Then, there’s GNU ddrescue, which is a C++ implementation of dd_rescue plus dd_rhelp.

I only just realized this and so now I’ve compiled a version of GNU ddrescue to pick up my recovery effort. It’ll probably help with one of the partitions that seems particularly messed up.

So far the nice thing about GNU ddrescue is that it seems faster, and more responsive. Plus, it has a real logging feature, such that if you enable it and then CTRL+C the app, you can restart it and it’ll automatically pick up where it left off.

UPDATE: wow, good thing I switched. GNU ddrescue is significantly faster just in terms of raw I/O performance. I jumped from 4GB of this partition being rescued (which took 30 minutes with dd_rescue) to 6GB in the last ten minutes. It seems at least 3x faster. I also like that the GNU info page describes the algorithmic approach in-depth.

Fried hard disk ruins weekend

August 19th, 2005

So, one of my employers ended up with a fried hard disk, for the second time in a row. The main reason is that the PC this HD is contained in sits in a corner with little-to-no airflow.

In order to recover the drive, I am actually taking a different approach from my last recovery effort, mainly by necessity. This disk is seriously damaged–lots of bad sectors, and its partitions are not readable by any NTFS driver, be it Microsoft’s or the open source one. This makes simply using the wonderful R-Studio tool I used last time currently impossible, due to the fact that it won’t even see the drive properly within Windows, and will hang all over the place.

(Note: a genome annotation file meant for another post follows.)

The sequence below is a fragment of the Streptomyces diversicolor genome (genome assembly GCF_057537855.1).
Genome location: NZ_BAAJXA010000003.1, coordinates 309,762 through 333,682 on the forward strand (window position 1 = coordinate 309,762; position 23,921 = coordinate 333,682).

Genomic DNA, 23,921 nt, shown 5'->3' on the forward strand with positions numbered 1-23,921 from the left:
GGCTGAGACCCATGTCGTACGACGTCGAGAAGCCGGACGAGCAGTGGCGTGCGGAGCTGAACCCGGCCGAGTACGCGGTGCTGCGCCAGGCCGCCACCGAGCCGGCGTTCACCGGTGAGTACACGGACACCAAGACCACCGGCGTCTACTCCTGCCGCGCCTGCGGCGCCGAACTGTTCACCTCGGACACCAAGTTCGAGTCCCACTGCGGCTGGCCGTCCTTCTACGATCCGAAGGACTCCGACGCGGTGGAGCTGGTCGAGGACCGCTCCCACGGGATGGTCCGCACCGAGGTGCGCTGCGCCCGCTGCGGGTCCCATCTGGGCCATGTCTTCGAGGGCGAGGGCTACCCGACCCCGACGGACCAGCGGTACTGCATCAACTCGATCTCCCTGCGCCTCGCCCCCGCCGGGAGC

Indeed, what I needed to do is drop down a layer of abstraction: away from filesystems, and into blocks and sectors. Unfortunately, in the Windows world this drop down is difficult, so I had to use my Linux laptop to make this jump.

I found a wonderful tool to help me out called dd_rescue, which is basically a dd with the added features of continuing on error, allowing one to specify a starting position in the in/out files, and the ability to run a copy in reverse. These features allow one to really work around bad sectors and even damaged disk hardware to get as much data as possible out.

Unfortunately, the use of this tool was encumbered by my laptop’s relatively simple bus design. Apparently, if I stuck two devices on my USB bus (like two HDs I was using for this process), the bus would slow to a crawl, and the copy would move along at an unbearble 100kB/sec. I tried utilizing firewire and USB together, but got only marginal improvements. What befuddles me is that in the end, the fastest combination I could come up with is reading from the Firewire enclosure with my laptop and writing to the firewire enclosure of my desktop across the LAN utilizing Samba. Very strange indeed. Now my performance is more like 6MB/sec, factoring in all the breaks dd_rescue takes when it encounters errors. I have 6GB of the more critical partition written, but it’ll probably take a couple hours to have a big enough chunk that I can test R-Studio’s recovery of it.

The only reason I’m even writing about this is because I find it hilarious how many layers of abstraction I am breaking through to do a relatively low-level operation. Think about it:

  1. My broken IDE drive is converted to Firewire by a Firewire-IDE bridge.
  2. My Firewire PCMCIA adapter is allowing my notebook to take in that connection.
  3. The Linux kernel is allowing firewire to be accessed via various ieee1394 ohci drivers.
  4. The Linux kernel is abstracting the firewire disk as a SCSI disk, using emulation.
  5. The SCSI disk is being read by dd_rescue and written to a file, which exists in the path /mnt/smb/image/sdb5.
  6. That path seems local, but is actually a mount point. That mount point seems physical but is actually handled by a Samba driver.
  7. The writes by dd_rescue to that image file are being sent through the kernel’s TCP/IP stack, and flying through my switch, and being accepted by Windows XP’s network stack.
  8. Windows XP is writing that data to an NTFS drive, which is itself connected by a Firewire-IDE bridge (and therefore all the above steps’ equivalents for Windows apply).